Giotto di Bondone (c. 1267 – January 8, 1337), known
Giotto (Italian: [ˈdʒɔtto]) and Latinised as
Giottus, was an Italian painter and architect from
Florence during the
Late Middle Ages. He worked during the "Gothic or Proto-Renaissance"
Giotto's contemporary, the banker and chronicler Giovanni Villani,
Giotto was "the most sovereign master of painting in his
time, who drew all his figures and their postures according to nature"
and of his publicly recognized "talent and excellence".
In his Lives of the Most Excellent Painters, Sculptors, and
Giorgio Vasari described
Giotto as making a decisive break
with the prevalent Byzantine style and as initiating "the great art of
painting as we know it today, introducing the technique of drawing
accurately from life, which had been neglected for more than two
Giotto's masterwork is the decoration of the Scrovegni Chapel, in
Padua, also known as the Arena Chapel, which was completed around
1305. The fresco cycle depicts the
Life of the Virgin
Life of the Virgin and the Life of
Christ. It is regarded as one of the supreme masterpieces of the Early
Giotto painted the Arena Chapel and that he was chosen by the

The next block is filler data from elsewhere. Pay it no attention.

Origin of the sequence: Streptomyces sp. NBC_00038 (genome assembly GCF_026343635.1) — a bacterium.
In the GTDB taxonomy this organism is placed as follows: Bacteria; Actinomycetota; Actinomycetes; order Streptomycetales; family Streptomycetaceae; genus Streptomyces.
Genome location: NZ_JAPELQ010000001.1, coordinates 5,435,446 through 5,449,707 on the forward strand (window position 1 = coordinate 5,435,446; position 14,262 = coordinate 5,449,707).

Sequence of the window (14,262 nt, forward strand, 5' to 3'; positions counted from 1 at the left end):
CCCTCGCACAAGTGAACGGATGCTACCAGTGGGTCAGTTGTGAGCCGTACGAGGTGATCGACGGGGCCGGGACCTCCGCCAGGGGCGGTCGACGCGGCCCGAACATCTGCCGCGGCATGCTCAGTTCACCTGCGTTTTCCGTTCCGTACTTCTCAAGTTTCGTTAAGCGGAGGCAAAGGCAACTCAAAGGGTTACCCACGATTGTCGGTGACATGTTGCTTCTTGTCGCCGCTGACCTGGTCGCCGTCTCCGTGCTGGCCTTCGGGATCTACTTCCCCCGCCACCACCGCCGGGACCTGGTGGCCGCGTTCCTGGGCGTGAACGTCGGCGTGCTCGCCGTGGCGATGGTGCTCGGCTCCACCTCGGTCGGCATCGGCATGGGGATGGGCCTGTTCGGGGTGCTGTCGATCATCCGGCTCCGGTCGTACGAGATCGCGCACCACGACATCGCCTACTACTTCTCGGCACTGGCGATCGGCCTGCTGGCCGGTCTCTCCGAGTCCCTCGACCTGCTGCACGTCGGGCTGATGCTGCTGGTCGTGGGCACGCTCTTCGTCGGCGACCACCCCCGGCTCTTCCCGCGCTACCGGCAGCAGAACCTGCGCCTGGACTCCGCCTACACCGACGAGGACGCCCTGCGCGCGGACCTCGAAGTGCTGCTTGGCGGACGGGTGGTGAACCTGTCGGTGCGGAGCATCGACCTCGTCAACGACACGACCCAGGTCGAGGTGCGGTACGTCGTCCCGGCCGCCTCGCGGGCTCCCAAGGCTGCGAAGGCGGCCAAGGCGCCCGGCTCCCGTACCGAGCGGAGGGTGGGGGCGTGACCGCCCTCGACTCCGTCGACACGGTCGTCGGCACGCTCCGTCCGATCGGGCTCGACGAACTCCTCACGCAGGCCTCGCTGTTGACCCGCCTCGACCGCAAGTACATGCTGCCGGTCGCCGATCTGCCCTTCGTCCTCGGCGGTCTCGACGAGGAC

Florence in 1334 to design the new campanile (bell tower)
Florence Cathedral are among the few certainties about his
life. Almost every other aspect of it is subject to controversy: his
birth date, his birthplace, his appearance, his apprenticeship, the
order in which he created his works, whether or not he painted the
famous frescoes in the Upper Basilica of Saint Francis in
his burial place.
1 Early years
1.1 Frescoes of the Upper Church at Assisi
2 Other attributions
3 Scrovegni Chapel
4 Other works in Padua
5 Mature works
5.1 Ognissanti Madonna
Peruzzi and Bardi Chapels at Santa Croce
5.3 Stefaneschi Triptych
6 Later works
7 Later life
11 Further reading
12 External links
Tradition holds that
Giotto was born in a farmhouse, perhaps at Colle
di Romagnano or Romignano. Since 1850, a tower house in nearby
Colle Vespignano has borne a plaque claiming the honor of his
birthplace, an assertion that is commercially publicized. However,
recent research has presented documentary evidence that he was born in
Florence, the son of a blacksmith. His father's name was Bondone.
Most authors accept that
Giotto was his real name, but it is likely to
have been an abbreviation of Ambrogio (Ambrogiotto) or Angelo
A portrait of
Dante by Giotto
The year of his birth is calculated from the fact that Antonio Pucci,
the town crier of Florence, wrote a poem in Giotto's honour in which
it is stated that he was 70 at the time of his death. However, the
word "seventy" fits into the rhyme of the poem better than any longer
and more complex age so it is possible that Pucci used artistic
Vasari states that
Giotto was a shepherd boy, a merry and intelligent
child who was loved by all who knew him. The great Florentine painter
Giotto drawing pictures of his sheep on a rock.
They were so lifelike that
Giotto and asked if he
could take him on as an apprentice.
Cimabue was one of the two most